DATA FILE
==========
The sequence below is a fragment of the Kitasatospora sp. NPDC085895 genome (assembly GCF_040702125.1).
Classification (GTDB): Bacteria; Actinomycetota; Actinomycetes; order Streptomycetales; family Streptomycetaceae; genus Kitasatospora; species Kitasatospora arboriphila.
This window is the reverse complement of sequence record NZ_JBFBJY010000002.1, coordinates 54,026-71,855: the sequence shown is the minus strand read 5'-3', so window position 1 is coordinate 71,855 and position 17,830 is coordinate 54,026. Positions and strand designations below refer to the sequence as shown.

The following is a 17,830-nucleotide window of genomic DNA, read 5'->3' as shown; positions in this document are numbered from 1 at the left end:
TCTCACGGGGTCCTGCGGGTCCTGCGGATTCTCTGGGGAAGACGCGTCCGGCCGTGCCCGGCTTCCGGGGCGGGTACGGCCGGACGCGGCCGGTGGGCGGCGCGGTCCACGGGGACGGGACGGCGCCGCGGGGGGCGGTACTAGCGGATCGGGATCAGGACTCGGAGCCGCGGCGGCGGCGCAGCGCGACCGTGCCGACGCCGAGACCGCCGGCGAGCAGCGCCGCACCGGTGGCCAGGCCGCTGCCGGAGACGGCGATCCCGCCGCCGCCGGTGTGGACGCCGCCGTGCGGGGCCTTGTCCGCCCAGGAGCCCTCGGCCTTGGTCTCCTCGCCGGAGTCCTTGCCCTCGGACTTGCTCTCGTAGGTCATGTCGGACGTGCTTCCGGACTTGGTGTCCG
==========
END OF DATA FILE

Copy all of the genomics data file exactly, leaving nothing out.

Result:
The sequence below is a fragment of the Kitasatospora sp. NPDC085895 genome (assembly GCF_040702125.1).
Classification (GTDB): Bacteria; Actinomycetota; Actinomycetes; order Streptomycetales; family Streptomycetaceae; genus Kitasatospora; species Kitasatospora arboriphila.
This window is the reverse complement of sequence record NZ_JBFBJY010000002.1, coordinates 54,026-71,855: the sequence shown is the minus strand read 5'-3', so window position 1 is coordinate 71,855 and position 17,830 is coordinate 54,026. Positions and strand designations below refer to the sequence as shown.

The following is a 17,830-nucleotide window of genomic DNA, read 5'->3' as shown; positions in this document are numbered from 1 at the left end:
TCTCACGGGGTCCTGCGGGTCCTGCGGATTCTCTGGGGAAGACGCGTCCGGCCGTGCCCGGCTTCCGGGGCGGGTACGGCCGGACGCGGCCGGTGGGCGGCGCGGTCCACGGGGACGGGACGGCGCCGCGGGGGGCGGTACTAGCGGATCGGGATCAGGACTCGGAGCCGCGGCGGCGGCGCAGCGCGACCGTGCCGACGCCGAGACCGCCGGCGAGCAGCGCCGCACCGGTGGCCAGGCCGCTGCCGGAGACGGCGATCCCGCCGCCGCCGGTGTGGACGCCGCCGTGCGGGGCCTTGTCCGCCCAGGAGCCCTCGGCCTTGGTCTCCTCGCCGGAGTCCTTGCCCTCGGACTTGCTCTCGTAGGTCATGTCGGACGTGCTTCCGGACTTGGTGTCCG